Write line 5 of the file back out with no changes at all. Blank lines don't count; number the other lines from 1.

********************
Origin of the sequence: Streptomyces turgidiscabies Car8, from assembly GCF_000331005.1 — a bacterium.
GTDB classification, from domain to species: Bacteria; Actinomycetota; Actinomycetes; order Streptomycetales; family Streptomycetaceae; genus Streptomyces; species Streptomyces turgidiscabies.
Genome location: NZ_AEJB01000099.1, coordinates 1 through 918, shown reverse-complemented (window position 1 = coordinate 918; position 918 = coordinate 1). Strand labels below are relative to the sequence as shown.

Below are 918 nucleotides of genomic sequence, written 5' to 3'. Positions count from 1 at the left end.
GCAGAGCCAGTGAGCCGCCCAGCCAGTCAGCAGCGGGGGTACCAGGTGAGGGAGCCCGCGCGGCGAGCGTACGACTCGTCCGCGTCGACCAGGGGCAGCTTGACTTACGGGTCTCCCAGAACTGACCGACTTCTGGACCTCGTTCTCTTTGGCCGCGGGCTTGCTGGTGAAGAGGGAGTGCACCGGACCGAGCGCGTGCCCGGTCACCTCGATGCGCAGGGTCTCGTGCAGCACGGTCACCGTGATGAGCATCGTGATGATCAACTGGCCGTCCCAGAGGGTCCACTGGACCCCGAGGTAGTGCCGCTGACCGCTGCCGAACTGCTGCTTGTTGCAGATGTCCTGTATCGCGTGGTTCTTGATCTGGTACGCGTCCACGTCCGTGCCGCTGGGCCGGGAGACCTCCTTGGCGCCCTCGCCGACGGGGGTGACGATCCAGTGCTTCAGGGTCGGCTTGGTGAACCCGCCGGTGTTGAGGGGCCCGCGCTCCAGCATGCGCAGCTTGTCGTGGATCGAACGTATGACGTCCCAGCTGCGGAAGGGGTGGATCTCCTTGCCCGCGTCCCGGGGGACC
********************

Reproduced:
GCAGAGCCAGTGAGCCGCCCAGCCAGTCAGCAGCGGGGGTACCAGGTGAGGGAGCCCGCGCGGCGAGCGTACGACTCGTCCGCGTCGACCAGGGGCAGCTTGACTTACGGGTCTCCCAGAACTGACCGACTTCTGGACCTCGTTCTCTTTGGCCGCGGGCTTGCTGGTGAAGAGGGAGTGCACCGGACCGAGCGCGTGCCCGGTCACCTCGATGCGCAGGGTCTCGTGCAGCACGGTCACCGTGATGAGCATCGTGATGATCAACTGGCCGTCCCAGAGGGTCCACTGGACCCCGAGGTAGTGCCGCTGACCGCTGCCGAACTGCTGCTTGTTGCAGATGTCCTGTATCGCGTGGTTCTTGATCTGGTACGCGTCCACGTCCGTGCCGCTGGGCCGGGAGACCTCCTTGGCGCCCTCGCCGACGGGGGTGACGATCCAGTGCTTCAGGGTCGGCTTGGTGAACCCGCCGGTGTTGAGGGGCCCGCGCTCCAGCATGCGCAGCTTGTCGTGGATCGAACGTATGACGTCCCAGCTGCGGAAGGGGTGGATCTCCTTGCCCGCGTCCCGGGGGACC